Eclec­tic and award-win­ning cel­list Mari­na Has­sel­berg “has become a stand­out pres­ence on Vancouver’s music scene” (Geor­gia Straight). Like her new Jesse Zubot-pro­duced album Red, her per­for­mances are a provoca­tive, deeply per­son­al mix of clas­si­fi­ca­tion-resis­tant writ­ten works and adven­tur­ous impro­vised excur­sions, with Has­sel­berg employ­ing extend­ed tech­niques, a vari­ety of bows and acces­sories, and elec­tron­ics to skirt the fine line between the known and the unknown.

Liberté-Anne Lymberiou (2023 — present)

I’m hap­py and excit­ed to play a part as CNMN board-mem­ber, as it is a valu­able cross-cana­di­an net­work builder. Gath­er­ing a wide vari­ety of artists: musi­cians, per­form­ers, impro­vis­ers, com­posers, inter­preters, cul­tur­al work­ers, bridge builders and beyond, is a moti­vat­ing mis­sion. The meet­ing of these var­i­ous prac­tices, through­out diverse cul­tur­al prac­tices and tra­di­tions, can and will most always hum­ble, enrich and lib­er­ate our indi­vid­ual expe­ri­ences. I’m look­ing for­ward to par­take in the work of the CNMN, aim­ing to exem­pli­fy and bol­ster the rich cul­tur­al diver­si­ty that makes up the Cana­di­an land­scape, and cater to the well-being of these inter­con­nect­ed communities. 

Lib­erté-Anne Lym­be­ri­ou is a com­pos­er, pianist and band­leader from Mon­tre­al. Her artis­tic process focus­es on a holis­tic vision of music, con­sid­er­ing the tra­di­tions, the envi­ron­ment, the physics, the move­ment, and the spir­i­tu­al­i­ty of the sounds with which she is engag­ing in the moment. Her work being prin­ci­pal­ly informed by jazz music, Lib­erté Anne pos­es a par­tic­u­lar atten­tion to impro­vi­sa­tion and rhyth­mic struc­tures from the African dias­po­ra, along with the con­cepts and philoso­phies that sur­round these practises.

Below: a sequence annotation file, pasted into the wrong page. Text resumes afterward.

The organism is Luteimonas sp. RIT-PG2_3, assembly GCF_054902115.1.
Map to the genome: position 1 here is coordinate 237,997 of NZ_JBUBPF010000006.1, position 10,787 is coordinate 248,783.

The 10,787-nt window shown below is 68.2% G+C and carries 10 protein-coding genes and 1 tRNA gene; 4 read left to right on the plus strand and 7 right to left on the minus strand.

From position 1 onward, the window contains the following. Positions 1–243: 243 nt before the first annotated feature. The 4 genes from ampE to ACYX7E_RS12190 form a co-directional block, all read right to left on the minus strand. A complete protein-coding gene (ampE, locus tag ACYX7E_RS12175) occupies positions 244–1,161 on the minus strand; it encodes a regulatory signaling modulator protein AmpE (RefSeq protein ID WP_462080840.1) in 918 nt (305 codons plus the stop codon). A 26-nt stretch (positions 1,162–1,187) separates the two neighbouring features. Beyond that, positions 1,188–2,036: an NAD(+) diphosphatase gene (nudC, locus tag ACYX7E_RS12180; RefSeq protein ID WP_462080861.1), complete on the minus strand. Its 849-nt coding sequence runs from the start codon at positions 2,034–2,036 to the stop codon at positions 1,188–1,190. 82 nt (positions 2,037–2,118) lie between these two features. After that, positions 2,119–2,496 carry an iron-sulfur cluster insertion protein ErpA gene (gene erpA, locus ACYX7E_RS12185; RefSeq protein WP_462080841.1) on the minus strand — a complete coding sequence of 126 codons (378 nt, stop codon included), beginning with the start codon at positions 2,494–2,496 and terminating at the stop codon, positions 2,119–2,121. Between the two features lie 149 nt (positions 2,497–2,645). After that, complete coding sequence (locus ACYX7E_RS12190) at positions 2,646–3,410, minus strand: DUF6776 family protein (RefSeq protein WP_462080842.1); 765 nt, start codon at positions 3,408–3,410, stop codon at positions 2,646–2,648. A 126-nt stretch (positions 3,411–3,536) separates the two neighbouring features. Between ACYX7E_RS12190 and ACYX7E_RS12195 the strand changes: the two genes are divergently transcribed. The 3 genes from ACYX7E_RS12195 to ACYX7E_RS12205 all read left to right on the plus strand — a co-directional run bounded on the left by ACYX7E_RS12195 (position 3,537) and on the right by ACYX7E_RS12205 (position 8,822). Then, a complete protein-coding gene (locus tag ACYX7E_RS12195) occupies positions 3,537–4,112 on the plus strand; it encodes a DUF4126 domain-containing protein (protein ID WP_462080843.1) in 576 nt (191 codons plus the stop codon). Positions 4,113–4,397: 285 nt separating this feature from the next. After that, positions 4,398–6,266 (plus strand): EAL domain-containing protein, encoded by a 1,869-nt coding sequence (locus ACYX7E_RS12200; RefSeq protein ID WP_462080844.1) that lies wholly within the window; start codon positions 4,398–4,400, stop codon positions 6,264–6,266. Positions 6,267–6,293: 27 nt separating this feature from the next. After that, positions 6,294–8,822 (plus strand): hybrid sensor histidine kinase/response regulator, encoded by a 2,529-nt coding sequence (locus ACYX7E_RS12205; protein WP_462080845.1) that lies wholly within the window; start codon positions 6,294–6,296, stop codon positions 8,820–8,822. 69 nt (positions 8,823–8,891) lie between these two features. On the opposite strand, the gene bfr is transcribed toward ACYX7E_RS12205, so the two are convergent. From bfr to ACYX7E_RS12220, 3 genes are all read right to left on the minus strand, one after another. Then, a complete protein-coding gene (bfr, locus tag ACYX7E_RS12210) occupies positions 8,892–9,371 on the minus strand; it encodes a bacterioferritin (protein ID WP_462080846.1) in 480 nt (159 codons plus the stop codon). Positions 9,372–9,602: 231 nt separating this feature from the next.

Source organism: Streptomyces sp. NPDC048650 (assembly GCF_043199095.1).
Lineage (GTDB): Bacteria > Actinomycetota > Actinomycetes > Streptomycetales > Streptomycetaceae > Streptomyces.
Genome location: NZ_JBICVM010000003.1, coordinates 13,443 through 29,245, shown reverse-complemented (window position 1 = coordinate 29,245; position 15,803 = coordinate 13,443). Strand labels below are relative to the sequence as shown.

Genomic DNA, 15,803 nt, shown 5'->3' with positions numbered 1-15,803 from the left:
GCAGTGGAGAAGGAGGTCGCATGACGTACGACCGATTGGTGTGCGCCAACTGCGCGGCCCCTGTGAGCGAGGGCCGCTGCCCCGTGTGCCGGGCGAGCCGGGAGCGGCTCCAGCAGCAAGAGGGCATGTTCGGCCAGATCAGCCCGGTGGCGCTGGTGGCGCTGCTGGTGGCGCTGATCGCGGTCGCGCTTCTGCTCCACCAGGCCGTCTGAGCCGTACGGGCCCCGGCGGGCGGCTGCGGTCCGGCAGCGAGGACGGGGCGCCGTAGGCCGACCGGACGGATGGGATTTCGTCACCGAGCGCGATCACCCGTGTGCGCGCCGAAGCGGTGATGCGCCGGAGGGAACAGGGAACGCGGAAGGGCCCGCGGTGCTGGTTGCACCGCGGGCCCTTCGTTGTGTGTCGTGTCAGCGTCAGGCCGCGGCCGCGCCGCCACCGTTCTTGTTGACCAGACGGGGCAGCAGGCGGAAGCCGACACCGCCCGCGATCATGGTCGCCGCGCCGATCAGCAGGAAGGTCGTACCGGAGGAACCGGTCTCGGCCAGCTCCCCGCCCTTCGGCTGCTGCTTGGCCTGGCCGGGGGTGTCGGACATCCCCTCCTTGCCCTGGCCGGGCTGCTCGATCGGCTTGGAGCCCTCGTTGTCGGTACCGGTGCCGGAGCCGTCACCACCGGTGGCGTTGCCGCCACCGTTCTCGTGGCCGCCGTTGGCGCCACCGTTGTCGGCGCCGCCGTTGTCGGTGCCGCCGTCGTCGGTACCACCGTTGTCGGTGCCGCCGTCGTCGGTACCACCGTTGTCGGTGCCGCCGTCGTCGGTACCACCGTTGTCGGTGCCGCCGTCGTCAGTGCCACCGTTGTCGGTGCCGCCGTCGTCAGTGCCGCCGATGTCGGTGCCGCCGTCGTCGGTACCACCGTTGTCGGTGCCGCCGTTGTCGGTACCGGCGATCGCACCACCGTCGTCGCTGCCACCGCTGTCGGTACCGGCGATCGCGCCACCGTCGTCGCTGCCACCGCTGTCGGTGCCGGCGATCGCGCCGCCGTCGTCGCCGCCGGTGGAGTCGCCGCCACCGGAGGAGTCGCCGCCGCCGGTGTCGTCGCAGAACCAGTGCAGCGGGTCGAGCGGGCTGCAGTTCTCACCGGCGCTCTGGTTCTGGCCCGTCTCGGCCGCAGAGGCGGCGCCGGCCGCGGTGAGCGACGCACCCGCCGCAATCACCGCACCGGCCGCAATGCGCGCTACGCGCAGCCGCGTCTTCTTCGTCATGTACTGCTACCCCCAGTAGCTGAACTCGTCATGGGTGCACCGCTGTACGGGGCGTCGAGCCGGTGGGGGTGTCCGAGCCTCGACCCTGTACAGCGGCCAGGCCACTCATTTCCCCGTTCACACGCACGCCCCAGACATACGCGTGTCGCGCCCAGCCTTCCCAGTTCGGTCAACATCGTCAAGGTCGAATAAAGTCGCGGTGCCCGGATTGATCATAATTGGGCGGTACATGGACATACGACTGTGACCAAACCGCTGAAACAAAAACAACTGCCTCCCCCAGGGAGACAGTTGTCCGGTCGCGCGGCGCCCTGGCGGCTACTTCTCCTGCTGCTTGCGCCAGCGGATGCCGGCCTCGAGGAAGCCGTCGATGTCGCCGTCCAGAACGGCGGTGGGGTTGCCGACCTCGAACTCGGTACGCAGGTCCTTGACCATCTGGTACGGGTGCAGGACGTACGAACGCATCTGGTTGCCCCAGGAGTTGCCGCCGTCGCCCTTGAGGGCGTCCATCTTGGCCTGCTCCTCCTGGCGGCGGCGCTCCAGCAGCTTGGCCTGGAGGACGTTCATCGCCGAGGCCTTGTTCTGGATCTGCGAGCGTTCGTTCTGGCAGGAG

Lib­erté-Anne began her career in 2013 in New York City, found­ing her orches­tra the “Lib­erté Big Band”, per­form­ing her orig­i­nal works. She received men­tor­ship from com­pos­er and pianist Arturo O’Farrill who first encour­aged her to pur­sue a com­pos­ing and band­lead­ing path. It is through her stud­ies with per­cus­sion­ist Chief Baba Neil Clarke that she begins engag­ing more seri­ous­ly with pan-african per­cus­sion ensem­ble con­cepts and a holis­tic vision of art. 

In 2017, she rebuilt the Lib­erté Big Band in Mon­tre­al and pur­sued var­i­ous self-pro­duced per­for­mances and col­lab­o­ra­tions across styles and for­ma­tions. Between 2017 and 2019, she trav­elled exten­sive­ly to Cuba to research and study under Iri­an Lopez, focus­ing on Batà drumming.

Lymberiou’s most recent works span across tra­di­tions and gen­res, and include a 50-minute opus for 20-piece jazz orches­tra, as well as reper­toire for sax­o­phone duos, choir, and mul­ti-dis­ci­pli­nary projects involv­ing dance, tex­tile art and film.

Andrew Reed Miller (2022 — present)

I have been prac­tis­ing var­i­ous kinds of music both new and old for 3 decades now and I’m look­ing for­ward to shar­ing and net­work­ing with the next generation.

Orig­i­nal­ly from New York, Andrew stud­ied in Ottawa and Toron­to and even­tu­al­ly toured with The Cana­di­an Opera Com­pa­ny, the Nation­al Arts Cen­tre Orches­tra and the Roy­al Win­nipeg Bal­let. Andrew has per­formed at many venues, includ­ing Open Ears Fes­ti­val (Kitch­en­er), New Music Cal­gary, Sound Sym­po­sium (New­found­land), the Sco­tia Fes­ti­val of Music, Ensem­ble Kore (Mon­tre­al) The Music Gallery (Toron­to), West­ern Front (Van­cou­ver),  and Ton­ic (New  York).  Miller has writ­ten music for orches­tra, dance, cham­ber music, film, tele­vi­sion, and theatre.